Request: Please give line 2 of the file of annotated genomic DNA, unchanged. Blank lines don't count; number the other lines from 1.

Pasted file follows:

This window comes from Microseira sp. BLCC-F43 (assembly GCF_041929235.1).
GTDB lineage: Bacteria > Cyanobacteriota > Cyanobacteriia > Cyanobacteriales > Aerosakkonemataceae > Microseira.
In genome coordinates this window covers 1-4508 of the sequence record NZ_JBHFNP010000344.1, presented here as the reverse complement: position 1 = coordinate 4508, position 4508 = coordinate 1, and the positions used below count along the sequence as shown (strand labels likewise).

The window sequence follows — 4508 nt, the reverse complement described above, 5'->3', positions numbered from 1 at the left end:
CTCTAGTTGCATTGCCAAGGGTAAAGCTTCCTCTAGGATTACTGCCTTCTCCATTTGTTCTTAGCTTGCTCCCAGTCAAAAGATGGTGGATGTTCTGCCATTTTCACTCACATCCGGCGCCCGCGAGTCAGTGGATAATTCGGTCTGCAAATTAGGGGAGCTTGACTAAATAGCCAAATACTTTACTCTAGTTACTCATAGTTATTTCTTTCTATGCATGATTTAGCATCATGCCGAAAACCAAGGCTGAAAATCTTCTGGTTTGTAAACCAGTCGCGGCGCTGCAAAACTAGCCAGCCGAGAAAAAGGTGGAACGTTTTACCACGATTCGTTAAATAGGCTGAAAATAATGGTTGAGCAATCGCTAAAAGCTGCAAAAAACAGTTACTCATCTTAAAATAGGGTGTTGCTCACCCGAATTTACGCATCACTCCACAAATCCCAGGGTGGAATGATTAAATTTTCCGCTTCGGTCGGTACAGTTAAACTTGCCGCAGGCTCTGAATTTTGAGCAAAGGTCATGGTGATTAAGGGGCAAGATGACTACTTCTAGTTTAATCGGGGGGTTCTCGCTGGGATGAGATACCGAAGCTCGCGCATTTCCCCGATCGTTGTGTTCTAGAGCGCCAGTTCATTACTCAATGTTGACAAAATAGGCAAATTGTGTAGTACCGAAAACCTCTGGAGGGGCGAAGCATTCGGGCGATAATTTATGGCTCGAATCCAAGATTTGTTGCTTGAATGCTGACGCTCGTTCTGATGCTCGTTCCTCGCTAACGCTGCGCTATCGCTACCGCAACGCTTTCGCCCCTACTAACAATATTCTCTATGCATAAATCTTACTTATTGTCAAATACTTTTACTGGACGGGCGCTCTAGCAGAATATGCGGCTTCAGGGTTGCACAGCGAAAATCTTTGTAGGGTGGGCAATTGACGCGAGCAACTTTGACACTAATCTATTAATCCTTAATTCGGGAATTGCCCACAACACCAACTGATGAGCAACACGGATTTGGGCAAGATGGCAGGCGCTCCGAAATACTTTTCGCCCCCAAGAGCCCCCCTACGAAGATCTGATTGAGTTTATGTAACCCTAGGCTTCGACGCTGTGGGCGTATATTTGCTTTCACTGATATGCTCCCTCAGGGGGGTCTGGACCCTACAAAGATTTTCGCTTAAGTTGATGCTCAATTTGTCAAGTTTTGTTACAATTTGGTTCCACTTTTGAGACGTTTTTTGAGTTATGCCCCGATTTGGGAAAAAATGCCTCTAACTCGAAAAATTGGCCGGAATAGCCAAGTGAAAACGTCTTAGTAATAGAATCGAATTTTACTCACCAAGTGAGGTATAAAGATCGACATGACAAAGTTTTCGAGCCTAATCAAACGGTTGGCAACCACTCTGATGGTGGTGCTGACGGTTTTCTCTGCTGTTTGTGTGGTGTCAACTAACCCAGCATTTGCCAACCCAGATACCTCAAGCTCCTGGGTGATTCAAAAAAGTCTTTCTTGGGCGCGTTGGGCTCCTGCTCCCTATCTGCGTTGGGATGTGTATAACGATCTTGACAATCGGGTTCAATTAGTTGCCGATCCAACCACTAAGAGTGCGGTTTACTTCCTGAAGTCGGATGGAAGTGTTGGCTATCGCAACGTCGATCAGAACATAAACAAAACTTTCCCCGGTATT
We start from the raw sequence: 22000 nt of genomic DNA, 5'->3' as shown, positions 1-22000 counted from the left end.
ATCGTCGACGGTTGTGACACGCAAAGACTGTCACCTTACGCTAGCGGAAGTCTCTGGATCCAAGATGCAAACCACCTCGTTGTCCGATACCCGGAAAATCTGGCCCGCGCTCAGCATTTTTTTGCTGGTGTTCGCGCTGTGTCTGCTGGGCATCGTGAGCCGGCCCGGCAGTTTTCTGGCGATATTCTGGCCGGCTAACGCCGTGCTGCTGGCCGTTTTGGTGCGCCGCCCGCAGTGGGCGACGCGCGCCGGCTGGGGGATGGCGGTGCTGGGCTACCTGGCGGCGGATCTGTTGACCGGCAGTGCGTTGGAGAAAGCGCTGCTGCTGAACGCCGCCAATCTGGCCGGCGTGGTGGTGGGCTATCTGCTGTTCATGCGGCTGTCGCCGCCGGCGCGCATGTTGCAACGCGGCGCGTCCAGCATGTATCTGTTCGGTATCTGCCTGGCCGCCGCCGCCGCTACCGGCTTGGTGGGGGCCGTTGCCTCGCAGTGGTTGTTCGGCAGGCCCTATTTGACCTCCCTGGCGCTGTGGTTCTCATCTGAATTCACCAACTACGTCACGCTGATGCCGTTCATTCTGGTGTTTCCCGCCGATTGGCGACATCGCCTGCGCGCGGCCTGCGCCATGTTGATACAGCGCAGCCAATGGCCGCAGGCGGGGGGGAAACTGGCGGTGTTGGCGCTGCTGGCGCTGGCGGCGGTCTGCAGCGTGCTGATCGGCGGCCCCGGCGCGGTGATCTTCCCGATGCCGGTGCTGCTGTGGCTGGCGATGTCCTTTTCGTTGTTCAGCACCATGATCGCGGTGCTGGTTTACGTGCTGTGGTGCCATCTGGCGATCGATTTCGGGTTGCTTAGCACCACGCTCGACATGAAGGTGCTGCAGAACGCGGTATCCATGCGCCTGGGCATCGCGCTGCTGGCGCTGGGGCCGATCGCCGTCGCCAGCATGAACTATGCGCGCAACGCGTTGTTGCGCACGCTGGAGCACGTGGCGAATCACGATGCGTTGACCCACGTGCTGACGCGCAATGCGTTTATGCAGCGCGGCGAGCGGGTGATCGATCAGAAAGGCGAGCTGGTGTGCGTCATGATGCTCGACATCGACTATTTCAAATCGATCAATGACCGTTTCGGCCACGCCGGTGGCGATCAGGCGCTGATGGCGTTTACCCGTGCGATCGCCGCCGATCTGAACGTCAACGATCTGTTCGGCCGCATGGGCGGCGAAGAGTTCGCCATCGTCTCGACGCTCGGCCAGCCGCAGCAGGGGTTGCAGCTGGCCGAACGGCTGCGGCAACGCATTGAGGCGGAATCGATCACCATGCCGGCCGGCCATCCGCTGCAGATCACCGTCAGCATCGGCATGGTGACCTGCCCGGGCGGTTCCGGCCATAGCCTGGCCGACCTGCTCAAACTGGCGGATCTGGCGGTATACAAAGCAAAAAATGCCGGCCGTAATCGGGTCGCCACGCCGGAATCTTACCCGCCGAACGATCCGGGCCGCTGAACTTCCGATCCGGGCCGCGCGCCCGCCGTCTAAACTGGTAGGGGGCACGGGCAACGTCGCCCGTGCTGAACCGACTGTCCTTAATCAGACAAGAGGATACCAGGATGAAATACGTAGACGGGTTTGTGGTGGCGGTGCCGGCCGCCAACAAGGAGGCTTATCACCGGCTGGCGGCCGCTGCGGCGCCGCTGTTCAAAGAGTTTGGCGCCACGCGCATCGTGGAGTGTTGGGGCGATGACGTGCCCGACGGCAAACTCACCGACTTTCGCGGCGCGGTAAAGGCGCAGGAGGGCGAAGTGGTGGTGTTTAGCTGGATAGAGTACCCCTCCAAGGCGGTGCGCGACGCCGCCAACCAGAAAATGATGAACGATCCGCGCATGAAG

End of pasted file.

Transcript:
GTDB lineage: Bacteria > Cyanobacteriota > Cyanobacteriia > Cyanobacteriales > Aerosakkonemataceae > Microseira.